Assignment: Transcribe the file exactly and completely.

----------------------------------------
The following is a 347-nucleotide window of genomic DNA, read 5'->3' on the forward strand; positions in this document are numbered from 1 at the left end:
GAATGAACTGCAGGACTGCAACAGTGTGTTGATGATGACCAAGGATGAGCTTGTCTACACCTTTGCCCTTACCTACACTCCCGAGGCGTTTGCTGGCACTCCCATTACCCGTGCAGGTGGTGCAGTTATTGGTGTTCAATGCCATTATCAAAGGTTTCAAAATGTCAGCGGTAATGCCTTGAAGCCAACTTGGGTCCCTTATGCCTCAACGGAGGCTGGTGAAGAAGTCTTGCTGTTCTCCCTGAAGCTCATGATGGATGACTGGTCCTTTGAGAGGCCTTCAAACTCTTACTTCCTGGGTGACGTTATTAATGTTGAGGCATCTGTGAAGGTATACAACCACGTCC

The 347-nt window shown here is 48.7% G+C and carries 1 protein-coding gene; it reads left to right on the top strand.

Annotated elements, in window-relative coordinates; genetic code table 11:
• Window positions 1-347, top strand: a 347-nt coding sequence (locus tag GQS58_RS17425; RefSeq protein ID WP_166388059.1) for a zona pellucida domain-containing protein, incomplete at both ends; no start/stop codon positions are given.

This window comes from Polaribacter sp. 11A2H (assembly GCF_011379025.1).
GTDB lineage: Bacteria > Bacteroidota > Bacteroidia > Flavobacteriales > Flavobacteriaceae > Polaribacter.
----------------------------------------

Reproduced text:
The following is a 347-nucleotide window of genomic DNA, read 5'->3' on the forward strand; positions in this document are numbered from 1 at the left end:
GAATGAACTGCAGGACTGCAACAGTGTGTTGATGATGACCAAGGATGAGCTTGTCTACACCTTTGCCCTTACCTACACTCCCGAGGCGTTTGCTGGCACTCCCATTACCCGTGCAGGTGGTGCAGTTATTGGTGTTCAATGCCATTATCAAAGGTTTCAAAATGTCAGCGGTAATGCCTTGAAGCCAACTTGGGTCCCTTATGCCTCAACGGAGGCTGGTGAAGAAGTCTTGCTGTTCTCCCTGAAGCTCATGATGGATGACTGGTCCTTTGAGAGGCCTTCAAACTCTTACTTCCTGGGTGACGTTATTAATGTTGAGGCATCTGTGAAGGTATACAACCACGTCC

The 347-nt window shown here is 48.7% G+C and carries 1 protein-coding gene; it reads left to right on the top strand.

Annotated elements, in window-relative coordinates; genetic code table 11:
• Window positions 1-347, top strand: a 347-nt coding sequence (locus tag GQS58_RS17425; RefSeq protein ID WP_166388059.1) for a zona pellucida domain-containing protein, incomplete at both ends; no start/stop codon positions are given.

This window comes from Polaribacter sp. 11A2H (assembly GCF_011379025.1).
GTDB lineage: Bacteria > Bacteroidota > Bacteroidia > Flavobacteriales > Flavobacteriaceae > Polaribacter.